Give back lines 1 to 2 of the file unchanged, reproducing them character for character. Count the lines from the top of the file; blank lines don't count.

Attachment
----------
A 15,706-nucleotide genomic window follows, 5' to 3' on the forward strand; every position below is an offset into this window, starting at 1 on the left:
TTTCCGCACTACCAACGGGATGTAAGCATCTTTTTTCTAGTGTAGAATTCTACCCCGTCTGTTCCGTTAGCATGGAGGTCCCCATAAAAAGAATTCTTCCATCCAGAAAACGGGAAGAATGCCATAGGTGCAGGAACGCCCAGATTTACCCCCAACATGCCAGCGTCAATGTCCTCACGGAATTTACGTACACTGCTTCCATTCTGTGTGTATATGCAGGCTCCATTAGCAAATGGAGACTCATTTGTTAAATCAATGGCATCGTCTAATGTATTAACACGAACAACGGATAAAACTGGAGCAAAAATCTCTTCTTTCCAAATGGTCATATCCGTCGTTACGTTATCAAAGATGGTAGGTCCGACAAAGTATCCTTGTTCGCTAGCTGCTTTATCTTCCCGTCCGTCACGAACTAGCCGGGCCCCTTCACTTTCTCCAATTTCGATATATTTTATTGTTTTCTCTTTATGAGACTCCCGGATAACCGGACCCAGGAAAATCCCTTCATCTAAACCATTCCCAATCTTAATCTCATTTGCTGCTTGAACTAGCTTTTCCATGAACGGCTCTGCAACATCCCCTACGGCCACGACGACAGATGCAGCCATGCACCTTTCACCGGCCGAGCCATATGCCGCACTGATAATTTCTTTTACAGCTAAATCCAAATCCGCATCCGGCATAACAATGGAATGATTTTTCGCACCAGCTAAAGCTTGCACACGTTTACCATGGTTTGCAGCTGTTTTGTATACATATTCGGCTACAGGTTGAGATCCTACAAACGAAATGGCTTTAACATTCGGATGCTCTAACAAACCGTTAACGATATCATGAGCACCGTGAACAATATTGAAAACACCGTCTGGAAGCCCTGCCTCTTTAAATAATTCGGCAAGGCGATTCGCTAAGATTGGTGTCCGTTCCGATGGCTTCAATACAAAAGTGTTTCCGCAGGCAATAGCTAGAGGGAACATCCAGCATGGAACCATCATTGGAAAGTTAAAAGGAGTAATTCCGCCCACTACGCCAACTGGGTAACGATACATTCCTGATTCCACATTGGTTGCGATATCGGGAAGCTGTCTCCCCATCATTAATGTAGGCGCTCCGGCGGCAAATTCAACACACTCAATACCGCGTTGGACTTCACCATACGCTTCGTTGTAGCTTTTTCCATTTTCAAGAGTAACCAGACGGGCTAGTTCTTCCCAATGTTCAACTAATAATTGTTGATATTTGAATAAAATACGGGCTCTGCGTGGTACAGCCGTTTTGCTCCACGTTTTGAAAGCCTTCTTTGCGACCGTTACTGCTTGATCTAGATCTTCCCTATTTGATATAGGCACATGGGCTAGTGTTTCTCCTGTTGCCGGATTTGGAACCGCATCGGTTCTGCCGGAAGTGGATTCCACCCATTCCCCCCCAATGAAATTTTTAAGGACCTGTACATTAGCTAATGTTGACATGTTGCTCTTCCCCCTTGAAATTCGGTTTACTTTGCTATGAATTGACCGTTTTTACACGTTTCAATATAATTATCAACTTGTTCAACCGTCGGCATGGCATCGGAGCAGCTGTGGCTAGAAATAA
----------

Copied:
A 15,706-nucleotide genomic window follows, 5' to 3' on the forward strand; every position below is an offset into this window, starting at 1 on the left:
TTTCCGCACTACCAACGGGATGTAAGCATCTTTTTTCTAGTGTAGAATTCTACCCCGTCTGTTCCGTTAGCATGGAGGTCCCCATAAAAAGAATTCTTCCATCCAGAAAACGGGAAGAATGCCATAGGTGCAGGAACGCCCAGATTTACCCCCAACATGCCAGCGTCAATGTCCTCACGGAATTTACGTACACTGCTTCCATTCTGTGTGTATATGCAGGCTCCATTAGCAAATGGAGACTCATTTGTTAAATCAATGGCATCGTCTAATGTATTAACACGAACAACGGATAAAACTGGAGCAAAAATCTCTTCTTTCCAAATGGTCATATCCGTCGTTACGTTATCAAAGATGGTAGGTCCGACAAAGTATCCTTGTTCGCTAGCTGCTTTATCTTCCCGTCCGTCACGAACTAGCCGGGCCCCTTCACTTTCTCCAATTTCGATATATTTTATTGTTTTCTCTTTATGAGACTCCCGGATAACCGGACCCAGGAAAATCCCTTCATCTAAACCATTCCCAATCTTAATCTCATTTGCTGCTTGAACTAGCTTTTCCATGAACGGCTCTGCAACATCCCCTACGGCCACGACGACAGATGCAGCCATGCACCTTTCACCGGCCGAGCCATATGCCGCACTGATAATTTCTTTTACAGCTAAATCCAAATCCGCATCCGGCATAACAATGGAATGATTTTTCGCACCAGCTAAAGCTTGCACACGTTTACCATGGTTTGCAGCTGTTTTGTATACATATTCGGCTACAGGTTGAGATCCTACAAACGAAATGGCTTTAACATTCGGATGCTCTAACAAACCGTTAACGATATCATGAGCACCGTGAACAATATTGAAAACACCGTCTGGAAGCCCTGCCTCTTTAAATAATTCGGCAAGGCGATTCGCTAAGATTGGTGTCCGTTCCGATGGCTTCAATACAAAAGTGTTTCCGCAGGCAATAGCTAGAGGGAACATCCAGCATGGAACCATCATTGGAAAGTTAAAAGGAGTAATTCCGCCCACTACGCCAACTGGGTAACGATACATTCCTGATTCCACATTGGTTGCGATATCGGGAAGCTGTCTCCCCATCATTAATGTAGGCGCTCCGGCGGCAAATTCAACACACTCAATACCGCGTTGGACTTCACCATACGCTTCGTTGTAGCTTTTTCCATTTTCAAGAGTAACCAGACGGGCTAGTTCTTCCCAATGTTCAACTAATAATTGTTGATATTTGAATAAAATACGGGCTCTGCGTGGTACAGCCGTTTTGCTCCACGTTTTGAAAGCCTTCTTTGCGACCGTTACTGCTTGATCTAGATCTTCCCTATTTGATATAGGCACATGGGCTAGTGTTTCTCCTGTTGCCGGATTTGGAACCGCATCGGTTCTGCCGGAAGTGGATTCCACCCATTCCCCCCCAATGAAATTTTTAAGGACCTGTACATTAGCTAATGTTGACATGTTGCTCTTCCCCCTTGAAATTCGGTTTACTTTGCTATGAATTGACCGTTTTTACACGTTTCAATATAATTATCAACTTGTTCAACCGTCGGCATGGCATCGGAGCAGCTGTGGCTAGAAATAA